Patch, First Special Service Force, FSSF


Genuine WWII US shoulder insignia of the First Special Service Force. Aleutian Islands, 1943, Italy, 1943, Anzio, 1944, France, 1944.

Original WWII manufacture, 100% cotton.


The First Special Service Force was activated on 9 July 1942 as a joint Canadian-US force of three small regiments and a service battalion.

Aleutian Islands, 1943
On 10 July the Devil's Brigade sailed for the Aleutian Islands of Alaska. On 15 August 1943, FSSF was part of the invasion force of the island of Kiska, but after discovering the island was recently evacuated by Japanese forces, it re-embarked and returned to Fort Ethan Allen, arriving 9 September.

Italy, 1943
The original operation codenamed "Project Plough," a mission to parachute into German-held Norway to knock out strategic targets such as hydroelectric power plants, was abandoned, but in October 1943, the commander of the Fifth United States Army, Lt. Gen. Mark W. Clark, brought the First Special Service Force to Italy where its members demonstrated the value of their unique skills and training. The Devil's Brigade arrived in Casablanca in French Morocco in November 1943 and quickly moved to the Italian front arriving at Naples on 19 November 1943 and immediately going into the line with the US 36th Infantry Division.

At Monte La Difensa, written like this by a misprint on the 1942 military maps (in fact the exact name is Monte La Defensa), which is part of the ancient town of Rocca d'Evandro (about 10 miles south east of Cassino) and which was part of the Bernhardt Line Defences on the Camino hill mass, between 3 December and 6 December 1943, they immediately earned a reputation for being able to take impenetrable objectives when no one else could. Here, in the dead of winter, the First Special Service Force wiped out a strategic enemy defensive position that sat high atop a mountain surrounded by steep cliffs. They climbed the cliffs on the north face of the mountain using only ropes in the dead of night and caught the Germans by surprise. Previously, American and British forces had suffered many casualties in futile attempts to take the important Camino Ridge. The FSSF was successful in taking their initial objective of La Defensa but were delayed in obtaining their actual objective of Monte La Remetanea (Hill 907). The attack on 907 was halted after the death of the 1st Battalion CO Lt. Col. T.C. MacWilliam. While he desired that the Force momentum continue, Frederick ordered a halt in the advance on 907 in order to wait for reinforcements and supplies. The British were also having difficulties taking the main objective of Monte Camino to the Force's left. The successful assault on Defensa was the basis for the 1968 motion picture titled The Devil's Brigade.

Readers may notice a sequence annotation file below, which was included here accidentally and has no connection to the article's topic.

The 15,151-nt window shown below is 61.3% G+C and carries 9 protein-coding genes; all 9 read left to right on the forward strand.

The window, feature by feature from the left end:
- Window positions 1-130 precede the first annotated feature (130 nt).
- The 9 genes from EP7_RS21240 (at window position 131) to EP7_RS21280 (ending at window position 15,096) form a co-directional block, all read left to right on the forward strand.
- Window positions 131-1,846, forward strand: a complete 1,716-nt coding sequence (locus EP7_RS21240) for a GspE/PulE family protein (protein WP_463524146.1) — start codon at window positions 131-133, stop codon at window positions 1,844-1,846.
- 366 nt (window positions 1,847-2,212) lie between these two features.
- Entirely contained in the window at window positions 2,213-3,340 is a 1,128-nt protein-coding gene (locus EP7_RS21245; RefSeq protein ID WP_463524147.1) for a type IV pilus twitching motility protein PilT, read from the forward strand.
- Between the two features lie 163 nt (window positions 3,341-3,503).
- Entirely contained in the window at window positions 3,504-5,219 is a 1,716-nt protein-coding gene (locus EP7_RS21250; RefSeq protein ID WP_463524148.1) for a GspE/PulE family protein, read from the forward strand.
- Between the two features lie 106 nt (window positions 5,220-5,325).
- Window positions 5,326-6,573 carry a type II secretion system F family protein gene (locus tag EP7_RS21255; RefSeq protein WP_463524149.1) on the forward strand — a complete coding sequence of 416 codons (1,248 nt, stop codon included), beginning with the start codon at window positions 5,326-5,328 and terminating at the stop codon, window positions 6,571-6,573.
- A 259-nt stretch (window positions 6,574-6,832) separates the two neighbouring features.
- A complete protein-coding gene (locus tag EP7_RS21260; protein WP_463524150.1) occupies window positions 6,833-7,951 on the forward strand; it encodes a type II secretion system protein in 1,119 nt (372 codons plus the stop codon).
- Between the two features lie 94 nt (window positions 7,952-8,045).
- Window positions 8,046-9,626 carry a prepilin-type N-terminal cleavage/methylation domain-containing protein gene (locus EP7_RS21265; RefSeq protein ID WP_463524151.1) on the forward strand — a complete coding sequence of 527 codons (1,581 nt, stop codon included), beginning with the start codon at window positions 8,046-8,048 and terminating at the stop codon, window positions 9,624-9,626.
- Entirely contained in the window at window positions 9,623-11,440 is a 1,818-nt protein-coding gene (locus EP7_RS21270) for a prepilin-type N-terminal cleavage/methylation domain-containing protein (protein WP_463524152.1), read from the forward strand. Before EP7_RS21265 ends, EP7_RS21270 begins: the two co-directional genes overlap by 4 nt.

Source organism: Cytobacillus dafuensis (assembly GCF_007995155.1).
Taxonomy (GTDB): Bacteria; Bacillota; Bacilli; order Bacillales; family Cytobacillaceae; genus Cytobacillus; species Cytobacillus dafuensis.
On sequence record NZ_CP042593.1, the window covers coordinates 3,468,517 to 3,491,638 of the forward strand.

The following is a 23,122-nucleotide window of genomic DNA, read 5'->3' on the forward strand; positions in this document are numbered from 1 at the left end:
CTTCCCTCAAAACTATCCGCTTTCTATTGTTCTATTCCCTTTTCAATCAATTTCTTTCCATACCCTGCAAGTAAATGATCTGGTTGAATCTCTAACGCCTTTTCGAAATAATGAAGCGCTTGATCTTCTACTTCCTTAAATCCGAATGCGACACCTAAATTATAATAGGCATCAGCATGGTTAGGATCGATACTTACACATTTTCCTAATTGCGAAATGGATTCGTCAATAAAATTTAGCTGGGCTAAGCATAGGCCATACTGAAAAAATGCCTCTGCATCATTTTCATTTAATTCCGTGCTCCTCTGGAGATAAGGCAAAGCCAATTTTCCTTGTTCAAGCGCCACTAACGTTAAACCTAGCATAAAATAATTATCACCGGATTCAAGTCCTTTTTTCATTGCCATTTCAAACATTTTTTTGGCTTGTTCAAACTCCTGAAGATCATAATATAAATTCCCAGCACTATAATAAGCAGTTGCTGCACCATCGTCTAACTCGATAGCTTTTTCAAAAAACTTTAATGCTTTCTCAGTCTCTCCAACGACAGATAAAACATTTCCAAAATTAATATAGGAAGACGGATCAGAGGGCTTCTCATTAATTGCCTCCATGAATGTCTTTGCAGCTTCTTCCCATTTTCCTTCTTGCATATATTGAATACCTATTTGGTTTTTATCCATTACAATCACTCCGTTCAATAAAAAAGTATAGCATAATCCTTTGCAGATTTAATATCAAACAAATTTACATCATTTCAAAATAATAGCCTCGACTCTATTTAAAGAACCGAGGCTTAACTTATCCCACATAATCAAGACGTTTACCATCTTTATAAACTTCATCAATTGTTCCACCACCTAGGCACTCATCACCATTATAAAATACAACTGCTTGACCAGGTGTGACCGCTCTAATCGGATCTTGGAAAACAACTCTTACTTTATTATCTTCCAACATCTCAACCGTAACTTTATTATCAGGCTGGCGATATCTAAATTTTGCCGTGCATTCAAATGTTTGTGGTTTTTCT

The FSSF immediately continued its attack, assaulting Monte La Remetanea from 6 December to 9 December. It captured Hill 720, starting from Monte Sammucro on 25 December, and after difficulties assaulted Monte Majo and Monte Vischiataro almost simultaneously on 8 January 1944. During the mountain campaign the FSSF suffered 77% casualties.

Anzio, 1944
Personnel being briefed before setting out on a patrol at the Anzio beachhead, the Special Force brigade was withdrawn from the mountains in January and on February 1 was landed at the beachhead created by Operation Shingle at Anzio, south of Rome, replacing the 1st and 3rd Ranger Battalions, which had suffered heavy losses at the Battle of Cisterna. Their task was to hold and raid from the right-hand flank of the beachhead marked by the Mussolini Canal/Pontine Marshes. Shortly after the FSSF took over the Mussolini Canal sector, German units pulled back up to a half-mile to avoid their aggressive patrols.

It was at Anzio that the Germans dubbed the First Special Service Force the "Devil's Brigade." The diary of a dead German soldier contained a passage that said, "The black devils (Die schwarzen Teufel) are all around us every time we come into the line." The soldier was referring to them as "black" because the brigade's members smeared their faces with black boot polish for their covert operations in the dark of the night. During Anzio, the  FSSF fought for 99 days without relief. It was also at Anzio that the FSSF used their trademark stickers; during night patrols soldiers would carry stickers depicting the unit patch and a slogan written in German: "Das dicke Ende kommt noch," said to translate to "The Worst is yet to Come", placing these stickers on German corpses and fortifications. Canadian and American members of the Special Force who lost their lives are buried near the beach in the Commonwealth Anzio War Cemetery and the American Cemetery in Nettuno, just east of Anzio.

When the 5th Army breakout offensive began on 25 May 1944, the FSSF was sent against Monte Arrestino, and attacked Rocca Massima on 27 May. The FSSF was given the assignment of capturing seven bridges in the city to prevent their demolition by the withdrawing Wehrmacht. During the night of 4 June, members of the FSSF entered Rome. They are among the Allied units to be the first to enter Rome. After they secured the bridges, they quickly moved north in pursuit of the retreating Germans.

France, 1944
On 14 August 1944, the FSSF landed at Îles d'Hyères during Operation Dragoon, the invasion of southern France. On 22 August it was attached to the 1st Airborne Task Force, a provisional Seventh Army airborne division, and later made part of the Task Force. On 7 September it moved with the 1st Airborne Task Force to defensive positions on the Franco-Italian border. During the war the 1,800-man unit accounted for some 12,000 German casualties, captured some 7,000 prisoners, and sustained an attrition rate of over 600%.

You might also like